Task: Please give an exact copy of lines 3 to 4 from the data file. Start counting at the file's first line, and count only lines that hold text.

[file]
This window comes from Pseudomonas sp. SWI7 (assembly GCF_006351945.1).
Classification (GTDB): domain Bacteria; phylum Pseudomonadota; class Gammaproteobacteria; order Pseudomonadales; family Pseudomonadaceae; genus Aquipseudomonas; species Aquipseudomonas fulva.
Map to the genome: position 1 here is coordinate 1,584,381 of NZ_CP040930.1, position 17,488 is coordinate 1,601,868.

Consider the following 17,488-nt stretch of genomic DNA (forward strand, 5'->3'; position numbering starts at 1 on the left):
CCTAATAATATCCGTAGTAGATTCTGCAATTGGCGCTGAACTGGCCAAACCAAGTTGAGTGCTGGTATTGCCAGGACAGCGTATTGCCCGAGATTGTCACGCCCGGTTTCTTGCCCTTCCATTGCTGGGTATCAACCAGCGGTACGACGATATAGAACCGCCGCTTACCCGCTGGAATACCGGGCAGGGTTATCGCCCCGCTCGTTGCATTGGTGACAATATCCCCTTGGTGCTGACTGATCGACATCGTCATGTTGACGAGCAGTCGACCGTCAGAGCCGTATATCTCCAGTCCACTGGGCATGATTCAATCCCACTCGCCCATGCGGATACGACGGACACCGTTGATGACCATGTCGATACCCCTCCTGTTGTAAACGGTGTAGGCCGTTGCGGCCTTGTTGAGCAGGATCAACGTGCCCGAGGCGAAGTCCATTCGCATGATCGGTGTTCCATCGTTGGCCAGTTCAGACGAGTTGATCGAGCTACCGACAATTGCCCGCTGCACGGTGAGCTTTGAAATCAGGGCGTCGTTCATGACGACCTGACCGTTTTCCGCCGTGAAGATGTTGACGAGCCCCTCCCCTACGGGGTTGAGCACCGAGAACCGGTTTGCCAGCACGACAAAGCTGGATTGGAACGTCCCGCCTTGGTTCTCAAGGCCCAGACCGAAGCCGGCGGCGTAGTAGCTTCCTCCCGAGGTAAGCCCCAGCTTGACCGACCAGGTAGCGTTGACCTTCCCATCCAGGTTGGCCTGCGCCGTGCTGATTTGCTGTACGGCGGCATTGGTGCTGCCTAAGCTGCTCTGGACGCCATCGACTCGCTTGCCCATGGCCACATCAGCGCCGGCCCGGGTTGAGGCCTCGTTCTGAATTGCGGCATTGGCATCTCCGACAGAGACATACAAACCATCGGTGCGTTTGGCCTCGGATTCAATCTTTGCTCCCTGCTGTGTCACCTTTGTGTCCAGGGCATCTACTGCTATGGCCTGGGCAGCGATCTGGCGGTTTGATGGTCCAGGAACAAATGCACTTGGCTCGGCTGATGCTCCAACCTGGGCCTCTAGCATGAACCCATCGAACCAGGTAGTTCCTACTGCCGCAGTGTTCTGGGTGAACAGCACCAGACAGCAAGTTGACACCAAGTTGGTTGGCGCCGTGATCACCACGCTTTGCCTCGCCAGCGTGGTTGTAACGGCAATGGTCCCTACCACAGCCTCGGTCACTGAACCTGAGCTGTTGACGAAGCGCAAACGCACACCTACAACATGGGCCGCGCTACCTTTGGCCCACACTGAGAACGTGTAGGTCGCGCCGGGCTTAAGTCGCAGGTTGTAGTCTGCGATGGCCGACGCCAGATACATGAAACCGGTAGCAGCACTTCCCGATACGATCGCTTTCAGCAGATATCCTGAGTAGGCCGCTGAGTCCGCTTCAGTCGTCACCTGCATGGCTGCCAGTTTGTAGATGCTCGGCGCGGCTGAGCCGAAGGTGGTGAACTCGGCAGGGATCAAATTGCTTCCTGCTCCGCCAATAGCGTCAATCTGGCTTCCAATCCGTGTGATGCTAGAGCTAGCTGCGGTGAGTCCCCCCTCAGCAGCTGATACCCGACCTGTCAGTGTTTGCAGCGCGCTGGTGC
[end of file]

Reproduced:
Map to the genome: position 1 here is coordinate 1,584,381 of NZ_CP040930.1, position 17,488 is coordinate 1,601,868.

Consider the following 17,488-nt stretch of genomic DNA (forward strand, 5'->3'; position numbering starts at 1 on the left):